Avoid Picky Eater Syndrome

Today I want to spend a little time on the ‘creative’ side of things, in particular how to come up with interesting food to eat when you’re faced with a picky eater.  As with so many things, prevention is better than cure, but I think my methods can help reduce friction and frustration whatever stage you’re at. It all comes back to planning.

Number one, involve the family in the menu planning.  I first started doing this in about 1985, with two toddlers in the house. I would be working on the week’s menu ahead of grocery shopping (a friend’s suggestion to help with the bills), and run out of ideas. So I asked the kids for help. ‘Name a food you want to eat this week.’ There was nothing formal about it; they offered up a dish, whether a main dish or a side, and it triggered thoughts in me of what could go with it. Sometimes they had more ideas than there were days.  And there was never any trouble with them eating what they had suggested.

Number two, involve the family in food preparation. Properly supervised little ones (and I mean little!) can stir the macaroni and cheese just as well as licking the bowl from the cookie dough. Older children can help clean and cut up fruit and veg. Young teens can follow a recipe and make a main dish on their own, and eventually a whole meal (preferably one they planned). The chef always wants to eat their own work.

Number three, really listen to complaints. See if you can figure out what’s behind them, and be prepared to compromise. For example, one day my daughter aged about 6 wanted to know if we had to eat meat every day. She ate meat dutifully enough, but was very slow and inefficient at it, so I wasn’t too surprised. (Turns out there was a problem with her teeth, but that’s another story.) So I said, no, we had to eat protein every day, but there were other sources.  I started looking for alternatives in my cookbooks, and asking advice from vegetarian friends. By limiting meat dishes to not more than half the week, the grocery money stretched further, my daughter was happier, and we increased the variety of foods in our diet.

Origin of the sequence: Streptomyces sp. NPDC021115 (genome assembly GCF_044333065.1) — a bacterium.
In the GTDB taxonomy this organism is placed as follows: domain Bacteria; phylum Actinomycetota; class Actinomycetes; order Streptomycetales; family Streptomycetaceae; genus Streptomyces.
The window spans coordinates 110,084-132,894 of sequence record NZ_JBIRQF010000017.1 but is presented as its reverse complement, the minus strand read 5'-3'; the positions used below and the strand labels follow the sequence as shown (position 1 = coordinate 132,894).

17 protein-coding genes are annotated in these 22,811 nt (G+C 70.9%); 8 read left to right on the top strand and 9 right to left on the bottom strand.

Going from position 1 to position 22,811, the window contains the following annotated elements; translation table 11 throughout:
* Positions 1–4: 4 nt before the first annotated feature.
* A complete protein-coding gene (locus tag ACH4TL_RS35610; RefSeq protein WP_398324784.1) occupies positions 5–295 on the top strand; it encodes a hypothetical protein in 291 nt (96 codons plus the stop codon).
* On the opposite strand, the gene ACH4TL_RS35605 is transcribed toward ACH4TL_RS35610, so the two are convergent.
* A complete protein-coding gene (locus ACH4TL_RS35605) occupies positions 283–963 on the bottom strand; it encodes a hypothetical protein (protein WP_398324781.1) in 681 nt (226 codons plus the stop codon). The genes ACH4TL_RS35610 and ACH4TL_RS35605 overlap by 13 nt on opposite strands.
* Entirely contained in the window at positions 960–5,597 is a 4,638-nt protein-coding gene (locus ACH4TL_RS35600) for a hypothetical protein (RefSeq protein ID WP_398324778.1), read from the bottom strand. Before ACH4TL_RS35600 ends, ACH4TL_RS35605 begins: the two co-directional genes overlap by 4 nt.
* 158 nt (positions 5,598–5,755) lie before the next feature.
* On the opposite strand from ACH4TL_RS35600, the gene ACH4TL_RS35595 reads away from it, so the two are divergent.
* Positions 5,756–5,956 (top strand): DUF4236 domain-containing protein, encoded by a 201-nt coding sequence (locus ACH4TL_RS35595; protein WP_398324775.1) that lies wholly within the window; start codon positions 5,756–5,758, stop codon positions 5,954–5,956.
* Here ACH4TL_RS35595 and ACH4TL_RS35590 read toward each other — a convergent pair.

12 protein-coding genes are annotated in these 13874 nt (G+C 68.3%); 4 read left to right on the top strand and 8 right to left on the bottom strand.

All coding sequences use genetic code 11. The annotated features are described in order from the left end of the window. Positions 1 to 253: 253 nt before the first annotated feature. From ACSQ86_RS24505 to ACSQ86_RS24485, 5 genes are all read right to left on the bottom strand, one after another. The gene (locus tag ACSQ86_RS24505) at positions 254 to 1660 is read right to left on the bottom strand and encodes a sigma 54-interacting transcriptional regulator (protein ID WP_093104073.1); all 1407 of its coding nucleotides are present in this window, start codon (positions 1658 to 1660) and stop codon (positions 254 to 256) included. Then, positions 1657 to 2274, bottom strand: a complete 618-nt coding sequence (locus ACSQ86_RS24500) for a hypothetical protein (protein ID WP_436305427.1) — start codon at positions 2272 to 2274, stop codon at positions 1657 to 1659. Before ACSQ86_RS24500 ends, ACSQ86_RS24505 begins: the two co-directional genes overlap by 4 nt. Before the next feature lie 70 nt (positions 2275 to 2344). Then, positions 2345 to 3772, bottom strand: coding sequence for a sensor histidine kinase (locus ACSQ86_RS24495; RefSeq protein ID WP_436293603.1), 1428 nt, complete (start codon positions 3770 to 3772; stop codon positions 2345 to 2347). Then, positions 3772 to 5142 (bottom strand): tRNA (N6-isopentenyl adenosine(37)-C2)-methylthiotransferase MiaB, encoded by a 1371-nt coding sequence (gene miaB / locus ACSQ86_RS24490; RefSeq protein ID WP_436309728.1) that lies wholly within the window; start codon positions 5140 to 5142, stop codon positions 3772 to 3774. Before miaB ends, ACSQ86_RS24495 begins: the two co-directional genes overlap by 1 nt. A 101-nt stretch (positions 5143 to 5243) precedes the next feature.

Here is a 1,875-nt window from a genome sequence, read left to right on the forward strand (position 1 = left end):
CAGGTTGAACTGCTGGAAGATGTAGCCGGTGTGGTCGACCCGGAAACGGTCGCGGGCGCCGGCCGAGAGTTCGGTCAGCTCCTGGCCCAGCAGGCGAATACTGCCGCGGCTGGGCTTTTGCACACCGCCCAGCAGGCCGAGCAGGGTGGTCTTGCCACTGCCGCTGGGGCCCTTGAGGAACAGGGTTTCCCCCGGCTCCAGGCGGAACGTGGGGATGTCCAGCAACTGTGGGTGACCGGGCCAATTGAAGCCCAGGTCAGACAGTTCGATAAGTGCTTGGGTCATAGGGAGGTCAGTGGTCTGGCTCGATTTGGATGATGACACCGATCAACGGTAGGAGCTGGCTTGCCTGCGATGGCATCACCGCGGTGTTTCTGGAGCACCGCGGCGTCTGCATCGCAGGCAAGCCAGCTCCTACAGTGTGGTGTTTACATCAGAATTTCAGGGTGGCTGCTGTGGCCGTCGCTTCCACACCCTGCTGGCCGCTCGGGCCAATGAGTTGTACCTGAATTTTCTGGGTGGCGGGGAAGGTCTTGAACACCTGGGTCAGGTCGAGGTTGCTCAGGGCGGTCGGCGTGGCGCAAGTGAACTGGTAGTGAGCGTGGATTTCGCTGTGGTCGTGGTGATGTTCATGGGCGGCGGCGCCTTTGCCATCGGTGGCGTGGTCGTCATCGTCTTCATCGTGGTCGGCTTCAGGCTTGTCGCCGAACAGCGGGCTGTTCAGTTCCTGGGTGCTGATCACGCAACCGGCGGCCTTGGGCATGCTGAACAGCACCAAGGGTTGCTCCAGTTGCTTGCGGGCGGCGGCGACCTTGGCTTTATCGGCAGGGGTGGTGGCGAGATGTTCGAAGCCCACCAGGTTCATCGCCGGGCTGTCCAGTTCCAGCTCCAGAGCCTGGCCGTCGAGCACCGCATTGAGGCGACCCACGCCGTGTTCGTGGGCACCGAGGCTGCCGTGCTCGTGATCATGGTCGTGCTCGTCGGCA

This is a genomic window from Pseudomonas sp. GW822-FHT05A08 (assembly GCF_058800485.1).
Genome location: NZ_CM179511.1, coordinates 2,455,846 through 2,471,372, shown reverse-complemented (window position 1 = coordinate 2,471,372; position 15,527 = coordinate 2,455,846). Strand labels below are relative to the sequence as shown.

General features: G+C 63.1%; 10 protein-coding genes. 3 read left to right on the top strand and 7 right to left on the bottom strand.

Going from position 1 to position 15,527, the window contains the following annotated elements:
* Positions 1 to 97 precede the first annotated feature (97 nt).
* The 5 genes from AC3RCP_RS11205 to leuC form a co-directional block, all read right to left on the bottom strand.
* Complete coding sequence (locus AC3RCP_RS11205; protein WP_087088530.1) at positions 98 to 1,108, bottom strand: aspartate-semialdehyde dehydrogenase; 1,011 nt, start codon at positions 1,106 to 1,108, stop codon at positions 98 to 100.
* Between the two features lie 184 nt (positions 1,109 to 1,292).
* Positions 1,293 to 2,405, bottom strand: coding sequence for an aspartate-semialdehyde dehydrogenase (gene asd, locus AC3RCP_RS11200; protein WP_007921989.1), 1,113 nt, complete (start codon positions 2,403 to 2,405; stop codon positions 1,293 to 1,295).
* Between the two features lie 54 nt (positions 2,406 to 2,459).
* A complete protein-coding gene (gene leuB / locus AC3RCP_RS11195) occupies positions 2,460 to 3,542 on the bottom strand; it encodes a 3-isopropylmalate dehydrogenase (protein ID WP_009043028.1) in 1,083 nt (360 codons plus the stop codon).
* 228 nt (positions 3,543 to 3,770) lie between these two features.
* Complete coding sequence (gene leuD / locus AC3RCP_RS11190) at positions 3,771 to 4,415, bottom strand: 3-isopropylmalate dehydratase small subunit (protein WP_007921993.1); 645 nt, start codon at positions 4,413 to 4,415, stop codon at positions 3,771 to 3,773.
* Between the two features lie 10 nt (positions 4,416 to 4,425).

The flip side of ‘compromise’ is that we only ever make one meal, and everybody eats it. If it’s not somebody’s favorite one day, it will be another. (Obviously if there’s a food allergy or similar, this might not work. See previous paragraph!)

Finally, you don’t have to be a slave to your menu. If activities get in the way of the food plan for the day, be willing to swap things around. Just don’t let those leftovers go off before you get to eat them!

last week's menu

last week’s menu


I'm an American living in the UK, combining rural Mid-west ideas about food with a suburban coastal British reality. It's fun!

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Posted in Kitchen Economy
One comment on “Avoid Picky Eater Syndrome
  1. […] out, confidence develops, and usually you get to eat the results right away. It also helps to avoid Picky Eater Syndrome. So if you haven’t already encouraged the children in your family to be useful in the […]


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What’s Creative Economy in the Kitchen about?
Sharing a lifetime of experience of kitchen challenges. Respecting food and making the most of what's available. Read more on my About page.
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March 2015
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© Julia Davis-Coombs and Creative Economy in the Kitchen, 2014-2018. Unauthorized use and/or duplication of this material without express and written permission from this blog’s author and/or owner is strictly prohibited. Excerpts and links may be used, provided that full and clear credit is given to Julia Davis-Coombs and Creative Economy in the Kitchen with appropriate and specific direction to the original content.

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